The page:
Treatment - How can I help

Posterior Impingement of Elbow

Other popular names

Posterior Impingement Syndrome

Who does it affect?


Why does it happen?

Posterior impingement is due to over use and repetitive forced extensions of the elbow.  This may occur during sports, such as overhead racket sports, throwing, swimming and boxing.  With repeated extension (straightening of the elbow), the olecranon tip is repeatedly jammed into the fossa at the back of the elbow, which results in inflammation of the joint lining (synovium), eventually resulting in injury to the cartilage and bone.  Bone spurs may sometimes form on the tip of the olecranon leading to further injury and soft tissue impingement.  There becomes increased risks of impaction and injury when there are shearing forces that occur as at result of a valgus strain (strain that opens up the inner side of the elbow), such as during serving and hitting topspin forehands with an extreme wrist and grip in tennis; similarly, this may occur with badminton.


The typical symptoms are pain and tenderness at the back of the elbow, especially when trying to throw, straighten the elbow, or during serving and overhead racket shots.  This may proceed to locking and a catching of the elbow.  There may be swelling of the elbow and inability to serve at full speed.  There may be some elbow stiffness and towards the late stages an inability to fully straighten the elbow.


Investigations such as x-rays may not adequately reveal the diagnosis unless there are spurs or loose bodies in the back of the elbow.  Ultrasound scan and MRI scan are often used.

Non-surgical treatment

Posterior impingement syndrome of the elbow is often treatable with non-operative management.  A rehabilitation programme to improve strength, flexibility and elbow range of motion may be helpful.  Injections into the posterior compartment (back) of the elbow are often useful to reduce the inflammation and swelling, either Cortico-steroids or Hyaluronons may be used.  I only perform steroid injections once as further attempts may damage the overlying fat and skin causing a lightening of the skin and a hollow depression.  It is likely that I will offer you the choice of surgery at this point

Surgical treatment

Surgery is carried out as a day case procedure usually either under local or general anaesthetic and takes about 15-30 minutes.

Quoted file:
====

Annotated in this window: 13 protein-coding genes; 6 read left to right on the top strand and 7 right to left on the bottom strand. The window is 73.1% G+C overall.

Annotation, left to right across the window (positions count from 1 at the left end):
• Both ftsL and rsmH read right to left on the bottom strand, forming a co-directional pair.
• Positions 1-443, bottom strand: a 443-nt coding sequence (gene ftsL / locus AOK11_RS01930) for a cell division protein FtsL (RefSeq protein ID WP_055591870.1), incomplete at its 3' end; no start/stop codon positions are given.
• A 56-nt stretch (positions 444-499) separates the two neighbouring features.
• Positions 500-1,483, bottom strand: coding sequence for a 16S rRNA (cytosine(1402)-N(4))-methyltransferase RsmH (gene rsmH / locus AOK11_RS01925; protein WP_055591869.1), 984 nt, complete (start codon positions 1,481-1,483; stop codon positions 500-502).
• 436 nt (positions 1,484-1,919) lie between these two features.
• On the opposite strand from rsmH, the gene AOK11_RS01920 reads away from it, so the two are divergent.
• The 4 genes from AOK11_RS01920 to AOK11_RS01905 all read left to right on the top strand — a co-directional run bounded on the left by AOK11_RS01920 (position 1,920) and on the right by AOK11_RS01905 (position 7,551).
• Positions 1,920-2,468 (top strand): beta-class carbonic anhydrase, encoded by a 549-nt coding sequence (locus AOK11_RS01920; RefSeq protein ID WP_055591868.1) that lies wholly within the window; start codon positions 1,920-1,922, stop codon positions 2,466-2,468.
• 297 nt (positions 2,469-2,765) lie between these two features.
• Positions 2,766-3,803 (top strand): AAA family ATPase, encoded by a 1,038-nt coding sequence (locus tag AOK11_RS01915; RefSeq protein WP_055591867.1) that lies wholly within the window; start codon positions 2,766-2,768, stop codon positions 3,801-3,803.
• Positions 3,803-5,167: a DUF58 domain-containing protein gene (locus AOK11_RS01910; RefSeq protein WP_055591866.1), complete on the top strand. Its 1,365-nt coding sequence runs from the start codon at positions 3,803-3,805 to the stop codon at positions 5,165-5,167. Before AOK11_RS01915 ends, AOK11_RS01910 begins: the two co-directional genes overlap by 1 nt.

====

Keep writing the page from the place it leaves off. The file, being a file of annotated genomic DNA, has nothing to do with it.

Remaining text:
The procedure is identical to the removal of loose bodies or spurs.

Post-surgery rehabilitation

You can go home soon after the operation.  The anaesthetic will wear off after approximately 6 hours.  Simple analgesia (pain killers) usually controls the pain and should be started before the anaesthetic has worn off.  The arm should be elevated as much as possible for the first 5 days to prevent the hand and fingers swelling. Gently bend and straighten the fingers and elbow from day 1. The dressing will be removed soon after your operation.  The wound is cleaned and redressed with a simple dressing.  Avoid forced gripping or lifting heavy objects for 2-3 weeks.  The sutures are removed at about 10 days.  You should notice an improvement in symptoms within a few weeks but the final result may take some 3-6 months.

Return to normal routine

Keep the wound dry until the stitches are out at 10 days.

Return to driving:

The hand needs to have full control of the steering wheel and left hand the gear stick.  You are advised to avoid driving for at least 7 days or until the sutures (stitches) are removed.

Return to work:

Everyone has different work environments.  Returning to heavy manual labour should be prevented for approximately 4 - 6 weeks. Early return to heavy work may cause the tendons and nerve to scar into the released ligament.  You will be given advice on your own particular situation.


Overall over 95% are happy with the result. However complications can occur.

General risks (less than 1% each):

Reflex Sympathetic Dystrophy - RSD (<1% people suffer a reaction to surgery with painful stiff hands, which can occur with any elbow surgery from a minor procedure to a complex reconstruction).

Specific risks:

Failure to completely resolve the symptoms (approximately 1%) - this may be due to failure to completely release the area. This is rare, but may be released again.

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